How To Learn More About Canada (10/10)

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Welcome To Canada! Welcome to my new “How To… Canada” series! In this series, I’ll try to put my knowledge to good use and shed some light on my new country: Canada. You will learn how some immigration tips and tricks, how to improve your proficiency in both official languages, how to find a job, how to settle in Canada etc. I’ll publish a new “How To… Canada” post every Saturday.

To conclude this series, I’d like to share with you some online resources about Canada. Canada at your fingertips, without the cold and the windchill!

The Media: TV, newspapers and magazines

Immigrate to Canada

  • The Ministry of Citizenship & Immigration is the only official immigration resource. You may download your visa applications here.
  • Immigration Québec: if you wish to visit, study or settle in Québec, you may use the provincial government’s website.
  • Loonlounge offers community support to future immigrants. I’m an “expert” on this forum, designed to answer any question you may have regarding visiting, studying or settling in Canada.
  • The Expat Forum is also a great resource to share tips about Canada.

The Canadian Blogosphere

  • A New Life In Canada, by Aiglee: a couple from Venezuela settles in Toronto. Aiglee blogs in English and in Spanish about her new life up North.
  • Johnada (+ wife and newborn Esme) is from the USA and now lives in Toronto. Watch for his Moslon rating system!
  • Although not an immigrant (well, she is from Vancouver!) , Gail is a talented photographer who shares snapshots of Toronto, where she lives, and the world in general.
  • On the other side of the country, Expat Traveler, originally from Switzerland, blogs about her life in Vancouver.
  • The Prairie Road is the story of an American family who moved in a small town, in Saskatchewan.
  • Los Zieglers In Canada is the story of a family of 6 (well, 5 + the dog) from Argentina who moved to Ottawa. The blog, written by Guillermo, is in Spanish, but full of tips and fun stories. Guillermo speaks English fluently so don’t be scared to comment in this language (like myself, when I’m lazy!).

Misc. Resources

I hope you enjoyed this “How to… Canada” series. If you have more questions about my new country, please, don’t hesitate to contact me!


About Author

French woman in English Canada. World citizen, new mom, traveler, translator, writer and photographer. Looking for comrades to start a new revolution.


  1. You know I love to learn about Canada, so thanks for sharing your knowledge. I feel it very much like Norway, also when it comes to fauna and flora. Also we often meet Canadian sportsmen and woman in the winter time and share passion for hockey, skiing, skating and so one. I really are hoping for a visit to your country in February 2010!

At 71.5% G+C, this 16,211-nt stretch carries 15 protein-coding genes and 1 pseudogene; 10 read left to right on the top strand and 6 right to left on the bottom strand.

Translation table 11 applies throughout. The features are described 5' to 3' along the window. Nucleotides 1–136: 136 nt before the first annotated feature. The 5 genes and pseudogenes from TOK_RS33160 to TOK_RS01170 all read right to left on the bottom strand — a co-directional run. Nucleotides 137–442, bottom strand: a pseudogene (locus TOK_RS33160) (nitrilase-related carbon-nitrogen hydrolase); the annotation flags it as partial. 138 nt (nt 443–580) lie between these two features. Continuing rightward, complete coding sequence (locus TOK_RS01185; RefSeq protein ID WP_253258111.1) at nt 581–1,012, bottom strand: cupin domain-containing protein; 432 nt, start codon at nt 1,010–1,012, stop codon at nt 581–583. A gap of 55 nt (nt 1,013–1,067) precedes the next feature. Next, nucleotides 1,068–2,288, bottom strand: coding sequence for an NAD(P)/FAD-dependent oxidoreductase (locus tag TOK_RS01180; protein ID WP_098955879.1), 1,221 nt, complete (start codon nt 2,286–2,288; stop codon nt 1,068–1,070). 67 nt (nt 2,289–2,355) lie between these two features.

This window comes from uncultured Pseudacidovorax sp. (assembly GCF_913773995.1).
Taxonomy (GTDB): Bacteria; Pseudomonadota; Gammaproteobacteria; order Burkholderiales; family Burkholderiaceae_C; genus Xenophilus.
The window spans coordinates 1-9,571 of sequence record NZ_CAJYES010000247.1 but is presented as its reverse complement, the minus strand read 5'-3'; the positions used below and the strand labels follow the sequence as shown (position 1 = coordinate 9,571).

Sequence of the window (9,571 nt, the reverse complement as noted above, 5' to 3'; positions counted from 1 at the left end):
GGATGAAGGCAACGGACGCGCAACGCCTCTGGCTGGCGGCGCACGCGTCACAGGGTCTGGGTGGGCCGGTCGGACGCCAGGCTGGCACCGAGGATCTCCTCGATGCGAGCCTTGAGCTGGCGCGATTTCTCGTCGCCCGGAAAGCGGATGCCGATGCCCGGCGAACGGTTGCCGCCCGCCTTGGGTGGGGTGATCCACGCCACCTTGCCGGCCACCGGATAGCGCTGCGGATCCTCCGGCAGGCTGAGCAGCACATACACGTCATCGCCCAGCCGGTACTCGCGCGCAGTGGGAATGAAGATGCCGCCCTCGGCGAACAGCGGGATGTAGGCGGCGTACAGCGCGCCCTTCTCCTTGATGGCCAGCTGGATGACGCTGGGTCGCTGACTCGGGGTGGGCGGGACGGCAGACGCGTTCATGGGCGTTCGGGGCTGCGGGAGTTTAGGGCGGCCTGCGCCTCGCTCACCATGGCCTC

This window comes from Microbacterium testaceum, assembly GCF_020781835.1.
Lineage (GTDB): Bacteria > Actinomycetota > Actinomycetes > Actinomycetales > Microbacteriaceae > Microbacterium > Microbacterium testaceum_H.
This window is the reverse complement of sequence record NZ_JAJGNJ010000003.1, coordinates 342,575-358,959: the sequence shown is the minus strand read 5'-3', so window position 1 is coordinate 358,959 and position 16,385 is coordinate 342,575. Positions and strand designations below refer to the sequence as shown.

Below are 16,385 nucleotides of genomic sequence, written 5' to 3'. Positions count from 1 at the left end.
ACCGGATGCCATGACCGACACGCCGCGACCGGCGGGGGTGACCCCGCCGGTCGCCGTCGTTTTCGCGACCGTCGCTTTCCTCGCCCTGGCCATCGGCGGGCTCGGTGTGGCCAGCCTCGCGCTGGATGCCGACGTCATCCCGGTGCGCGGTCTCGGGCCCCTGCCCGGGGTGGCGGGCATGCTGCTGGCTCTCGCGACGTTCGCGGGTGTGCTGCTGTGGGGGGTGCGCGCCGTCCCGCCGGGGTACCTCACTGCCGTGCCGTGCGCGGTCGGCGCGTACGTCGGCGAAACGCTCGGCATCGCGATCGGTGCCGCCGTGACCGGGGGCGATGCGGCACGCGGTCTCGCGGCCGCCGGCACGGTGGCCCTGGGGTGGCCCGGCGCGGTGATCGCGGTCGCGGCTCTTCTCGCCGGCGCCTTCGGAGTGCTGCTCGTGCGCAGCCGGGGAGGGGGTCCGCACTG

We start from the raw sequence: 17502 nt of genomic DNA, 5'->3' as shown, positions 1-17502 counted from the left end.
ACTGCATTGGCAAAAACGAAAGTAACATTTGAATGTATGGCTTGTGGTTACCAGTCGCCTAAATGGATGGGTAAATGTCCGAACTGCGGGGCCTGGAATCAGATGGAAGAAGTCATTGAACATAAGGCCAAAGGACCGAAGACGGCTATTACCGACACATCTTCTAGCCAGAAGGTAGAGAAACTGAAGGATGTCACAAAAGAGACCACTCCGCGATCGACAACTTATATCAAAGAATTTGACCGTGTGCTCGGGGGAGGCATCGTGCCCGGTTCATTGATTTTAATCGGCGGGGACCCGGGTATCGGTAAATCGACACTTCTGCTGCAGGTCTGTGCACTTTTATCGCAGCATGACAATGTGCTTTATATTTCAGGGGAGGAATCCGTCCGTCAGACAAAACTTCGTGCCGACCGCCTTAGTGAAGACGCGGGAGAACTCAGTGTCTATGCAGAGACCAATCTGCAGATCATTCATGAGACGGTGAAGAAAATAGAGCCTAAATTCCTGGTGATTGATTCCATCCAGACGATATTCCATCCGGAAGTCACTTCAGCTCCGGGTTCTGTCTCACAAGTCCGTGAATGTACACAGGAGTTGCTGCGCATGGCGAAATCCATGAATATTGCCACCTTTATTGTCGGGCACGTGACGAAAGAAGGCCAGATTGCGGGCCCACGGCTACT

Wishing you a great end to your week 🙂

  2. I really should read more about canada, considering I have cousins over there. In Toronto. I’ve never visited them, but my siblings have and they liked it very much. But they were there in the summer though…

  3. Thank you so much Zhu! I hope to live by those expectations and start writting again tomorrow, I’ve been a little bit lost these days.

  4. I had taken an oath to immigrate to Canada in the sad event that the Republicans were re-elected in the USofA. Fortunately that will not be neccessary for at least 4 more years. I still want to know more about you guys, so I will read this with interest anyway. Thanks for your cool blog.

  5. Ohh! I can not believe you have successfully completed “How to… Canada” series. It used to be so informative; never felt it will end soon.

    But Thanks for sharing. You are simply great help to everyone!

  6. I feel honoured to be mentioned in your Canadian Blogosphere list!

    As a bonus, I am actually an immigrant 🙂

    My family came to Canada in 1974, when I was very young. I remember taking the oath as a child in Winnipeg; my father filmed the ceremony. I took the oath again in Calgary in 1991 because my friend lost my passport AND certificate of citizenship in Banff and I needed to replace both quickly!

    As an immigrant, a former expat several times over, and having resided in five Canadian provinces, I am definitely a “Canadian by choice”. Times were very hard for my family in the beginning — they moved to Saskatchewan at the beginning of winter and had never seen snow. They immigrated as farm workers and lived in their sponsors’ barn on an isolated property, with no friends or family nearby. It was modern slavery, but with help from other farmers they escaped and the rest is history…

    I love to hear other people’s stories of becoming “Canadian by choice”. Keep up the good work!

  7. This is a great list. Very useful and a nice way to end the series. Although I’m looking for a Canadian blog (by a Canadian this time) for this week’s Blog of the World, so I’ll have to keep looking I guess… 🙂

  8. Hi…

    Was just going through this series of urs and came to knw that ur Tax Calculator link is broken . When I clicked it it returnd me as Cannot find the Webpage.. 🙁

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